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Cancer Res. 1998 Jan 15;58(2):348-51.

Insulin-like growth factor II induced by hypoxia may contribute to angiogenesis of human hepatocellular carcinoma.

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  • 1Department of Molecular Biology, Pusan National University, Korea. kimkw@hyowon.cc.pusan.ac.kr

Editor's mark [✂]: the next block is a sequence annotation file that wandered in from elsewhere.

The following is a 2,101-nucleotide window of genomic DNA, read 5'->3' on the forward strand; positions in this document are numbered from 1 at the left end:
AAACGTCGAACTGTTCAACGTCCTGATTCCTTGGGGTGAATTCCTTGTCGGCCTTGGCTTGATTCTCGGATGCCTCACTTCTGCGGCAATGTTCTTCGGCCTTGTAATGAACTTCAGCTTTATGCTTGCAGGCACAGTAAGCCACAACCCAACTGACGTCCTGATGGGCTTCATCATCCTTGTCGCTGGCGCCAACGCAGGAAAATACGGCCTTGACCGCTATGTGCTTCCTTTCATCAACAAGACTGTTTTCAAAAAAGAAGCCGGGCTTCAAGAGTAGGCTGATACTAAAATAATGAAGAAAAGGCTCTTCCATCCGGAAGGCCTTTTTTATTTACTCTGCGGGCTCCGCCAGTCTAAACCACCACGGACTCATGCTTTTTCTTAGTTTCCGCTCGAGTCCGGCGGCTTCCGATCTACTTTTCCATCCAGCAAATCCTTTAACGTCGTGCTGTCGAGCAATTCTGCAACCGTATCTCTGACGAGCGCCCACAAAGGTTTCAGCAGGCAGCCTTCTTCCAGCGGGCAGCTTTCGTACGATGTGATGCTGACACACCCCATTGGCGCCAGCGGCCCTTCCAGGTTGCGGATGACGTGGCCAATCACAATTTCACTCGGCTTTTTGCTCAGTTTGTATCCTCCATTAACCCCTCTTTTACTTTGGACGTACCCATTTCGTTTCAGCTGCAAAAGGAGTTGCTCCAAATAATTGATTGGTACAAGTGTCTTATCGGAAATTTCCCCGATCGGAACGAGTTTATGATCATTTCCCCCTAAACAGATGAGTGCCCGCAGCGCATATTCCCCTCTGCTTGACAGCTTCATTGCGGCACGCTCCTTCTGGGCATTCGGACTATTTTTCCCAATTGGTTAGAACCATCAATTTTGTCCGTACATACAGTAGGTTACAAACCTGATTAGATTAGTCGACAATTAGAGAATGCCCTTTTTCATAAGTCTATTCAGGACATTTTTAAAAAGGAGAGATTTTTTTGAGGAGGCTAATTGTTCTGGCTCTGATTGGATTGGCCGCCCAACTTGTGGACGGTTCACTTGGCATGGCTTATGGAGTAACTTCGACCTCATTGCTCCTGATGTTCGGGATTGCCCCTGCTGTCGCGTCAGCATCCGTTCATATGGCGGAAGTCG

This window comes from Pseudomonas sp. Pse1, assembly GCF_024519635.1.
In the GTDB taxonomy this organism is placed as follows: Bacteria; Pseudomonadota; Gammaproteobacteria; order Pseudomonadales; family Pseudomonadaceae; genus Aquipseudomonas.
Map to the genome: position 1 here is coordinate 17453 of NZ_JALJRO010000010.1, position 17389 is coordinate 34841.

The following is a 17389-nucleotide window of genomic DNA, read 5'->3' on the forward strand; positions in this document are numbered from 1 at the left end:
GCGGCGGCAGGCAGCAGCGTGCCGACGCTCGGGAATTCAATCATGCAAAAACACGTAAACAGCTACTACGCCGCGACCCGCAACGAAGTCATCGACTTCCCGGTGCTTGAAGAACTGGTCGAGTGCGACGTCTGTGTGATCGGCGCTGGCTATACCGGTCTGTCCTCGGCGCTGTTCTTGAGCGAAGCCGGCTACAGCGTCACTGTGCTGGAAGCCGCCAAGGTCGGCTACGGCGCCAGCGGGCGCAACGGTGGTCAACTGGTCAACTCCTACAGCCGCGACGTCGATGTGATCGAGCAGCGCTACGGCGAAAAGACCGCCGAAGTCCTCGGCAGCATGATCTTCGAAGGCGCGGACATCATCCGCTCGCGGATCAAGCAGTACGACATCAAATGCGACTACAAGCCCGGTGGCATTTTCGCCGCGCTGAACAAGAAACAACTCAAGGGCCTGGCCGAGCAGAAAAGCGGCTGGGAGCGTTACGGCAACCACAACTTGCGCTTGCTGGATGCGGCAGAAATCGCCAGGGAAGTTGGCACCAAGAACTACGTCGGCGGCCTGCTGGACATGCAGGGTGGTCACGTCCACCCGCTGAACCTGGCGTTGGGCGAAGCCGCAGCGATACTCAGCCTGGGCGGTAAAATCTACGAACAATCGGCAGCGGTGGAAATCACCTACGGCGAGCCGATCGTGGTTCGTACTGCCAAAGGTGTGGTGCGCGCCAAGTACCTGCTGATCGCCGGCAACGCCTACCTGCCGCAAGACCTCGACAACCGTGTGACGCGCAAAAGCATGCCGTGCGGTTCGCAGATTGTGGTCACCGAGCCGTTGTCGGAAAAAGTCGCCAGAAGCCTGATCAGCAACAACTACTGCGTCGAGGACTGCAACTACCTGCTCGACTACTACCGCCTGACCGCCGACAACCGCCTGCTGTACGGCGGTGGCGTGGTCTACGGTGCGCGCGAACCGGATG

Insulin-like growth factor II (IGF-II) is highly expressed during hepatocarcinogenesis (P. Schirmacher et al., Cancer Res., 52: 2549-2556, 1992; B. C. Park et al., J. Hepatol., 22: 286-294, 1995). However, the mechanism of its enhanced expression is largely unknown. In this study, we show that IGF-II mRNA levels are increased within six h of exposing human hepatoma cell cultures to hypoxia, suggesting that hypoxia may be a strong stimulus for the induction of IGF-II expression in the process of hepatocarcinogenesis. This finding and the fact that hepatocellular carcinoma (HCC) is a typical hypervascular tumor (M. Mise et al., Hepatology, 23: 455-464, 1996) imply that IGF-II may play an important role in the development of neovascularization of HCC. Here we demonstrate that IGF-II substantially increases vascular endothelial growth factor (VEGF) mRNA and protein levels in a time-dependent manner in human hepatoma cells. The induction of VEGF by IGF-II was additively increased by hypoxia. Moreover, the direct angiogenic activity of IGF-II was observed in the quantitative chick chorioallantoic membrane assay (M. Nguyen et al., Microvasc. Res., 47: 31-40, 1994). These data suggest that IGF-II may be a hypoxia-inducible angiogenic factor in HCC.

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